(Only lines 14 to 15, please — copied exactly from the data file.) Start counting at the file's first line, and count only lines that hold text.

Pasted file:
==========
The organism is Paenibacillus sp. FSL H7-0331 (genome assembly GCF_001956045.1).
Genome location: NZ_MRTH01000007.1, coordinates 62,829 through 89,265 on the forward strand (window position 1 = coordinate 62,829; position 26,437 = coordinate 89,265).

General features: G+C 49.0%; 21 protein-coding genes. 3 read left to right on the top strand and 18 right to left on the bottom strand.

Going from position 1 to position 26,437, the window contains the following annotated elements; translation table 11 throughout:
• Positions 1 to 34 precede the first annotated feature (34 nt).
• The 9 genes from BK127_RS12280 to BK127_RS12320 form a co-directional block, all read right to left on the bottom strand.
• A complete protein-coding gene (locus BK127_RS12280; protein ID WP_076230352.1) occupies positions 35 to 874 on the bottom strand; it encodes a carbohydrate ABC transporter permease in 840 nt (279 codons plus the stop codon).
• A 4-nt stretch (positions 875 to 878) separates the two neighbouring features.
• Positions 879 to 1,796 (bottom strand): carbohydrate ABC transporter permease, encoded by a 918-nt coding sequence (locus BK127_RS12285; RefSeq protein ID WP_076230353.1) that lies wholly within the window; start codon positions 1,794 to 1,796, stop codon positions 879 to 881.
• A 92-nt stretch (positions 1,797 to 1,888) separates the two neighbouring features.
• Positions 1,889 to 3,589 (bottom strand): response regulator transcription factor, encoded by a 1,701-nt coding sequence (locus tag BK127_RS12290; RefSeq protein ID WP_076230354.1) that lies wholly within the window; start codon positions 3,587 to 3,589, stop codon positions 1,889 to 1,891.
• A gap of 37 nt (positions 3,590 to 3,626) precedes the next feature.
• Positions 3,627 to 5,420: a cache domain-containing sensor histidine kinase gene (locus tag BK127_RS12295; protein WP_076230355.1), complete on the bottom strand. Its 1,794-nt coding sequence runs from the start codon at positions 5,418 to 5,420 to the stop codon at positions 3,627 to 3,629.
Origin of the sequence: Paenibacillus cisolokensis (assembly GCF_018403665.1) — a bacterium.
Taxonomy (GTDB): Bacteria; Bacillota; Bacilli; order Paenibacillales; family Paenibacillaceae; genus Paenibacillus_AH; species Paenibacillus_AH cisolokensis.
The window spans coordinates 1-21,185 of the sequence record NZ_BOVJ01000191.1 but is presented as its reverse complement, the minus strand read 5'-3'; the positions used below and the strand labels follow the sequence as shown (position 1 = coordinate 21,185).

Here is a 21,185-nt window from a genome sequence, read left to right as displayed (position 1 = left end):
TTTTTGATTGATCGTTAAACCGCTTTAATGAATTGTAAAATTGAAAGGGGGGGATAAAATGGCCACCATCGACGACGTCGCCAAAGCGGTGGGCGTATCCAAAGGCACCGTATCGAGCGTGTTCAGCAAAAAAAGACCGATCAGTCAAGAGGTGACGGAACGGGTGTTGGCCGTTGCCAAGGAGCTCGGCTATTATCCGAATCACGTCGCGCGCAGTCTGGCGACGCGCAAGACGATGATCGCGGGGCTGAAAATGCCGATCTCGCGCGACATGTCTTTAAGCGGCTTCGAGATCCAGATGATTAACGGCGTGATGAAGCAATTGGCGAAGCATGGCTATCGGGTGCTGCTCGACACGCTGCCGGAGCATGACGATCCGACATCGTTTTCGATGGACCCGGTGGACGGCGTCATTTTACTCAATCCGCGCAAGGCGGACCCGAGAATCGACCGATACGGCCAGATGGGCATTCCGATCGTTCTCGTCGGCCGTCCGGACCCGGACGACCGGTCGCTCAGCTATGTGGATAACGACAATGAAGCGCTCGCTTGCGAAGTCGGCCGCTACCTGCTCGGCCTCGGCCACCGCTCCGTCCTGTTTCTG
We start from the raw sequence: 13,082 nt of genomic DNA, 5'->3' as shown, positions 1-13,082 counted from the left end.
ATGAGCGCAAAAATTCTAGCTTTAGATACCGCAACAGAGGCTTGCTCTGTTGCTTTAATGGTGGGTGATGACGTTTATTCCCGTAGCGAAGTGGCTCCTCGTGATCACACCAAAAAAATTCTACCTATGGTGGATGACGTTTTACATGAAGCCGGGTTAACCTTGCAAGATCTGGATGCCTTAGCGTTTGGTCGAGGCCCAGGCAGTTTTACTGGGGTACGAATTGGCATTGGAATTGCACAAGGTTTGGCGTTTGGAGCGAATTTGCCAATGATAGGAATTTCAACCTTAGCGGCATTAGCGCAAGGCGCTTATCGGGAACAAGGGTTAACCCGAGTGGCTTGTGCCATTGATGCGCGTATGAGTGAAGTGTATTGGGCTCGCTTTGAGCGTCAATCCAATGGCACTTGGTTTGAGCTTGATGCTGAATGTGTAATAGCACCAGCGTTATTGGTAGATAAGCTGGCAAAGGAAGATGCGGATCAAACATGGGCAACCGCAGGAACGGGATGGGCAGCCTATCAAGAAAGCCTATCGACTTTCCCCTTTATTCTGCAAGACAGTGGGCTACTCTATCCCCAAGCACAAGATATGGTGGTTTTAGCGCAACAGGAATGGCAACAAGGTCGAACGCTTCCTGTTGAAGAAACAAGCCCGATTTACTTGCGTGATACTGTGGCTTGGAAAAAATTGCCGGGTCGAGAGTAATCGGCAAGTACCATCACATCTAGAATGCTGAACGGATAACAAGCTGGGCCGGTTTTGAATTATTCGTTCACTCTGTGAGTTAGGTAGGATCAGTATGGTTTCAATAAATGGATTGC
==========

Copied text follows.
Origin of the sequence: Paenibacillus cisolokensis (assembly GCF_018403665.1) — a bacterium.
Taxonomy (GTDB): Bacteria; Bacillota; Bacilli; order Paenibacillales; family Paenibacillaceae; genus Paenibacillus_AH; species Paenibacillus_AH cisolokensis.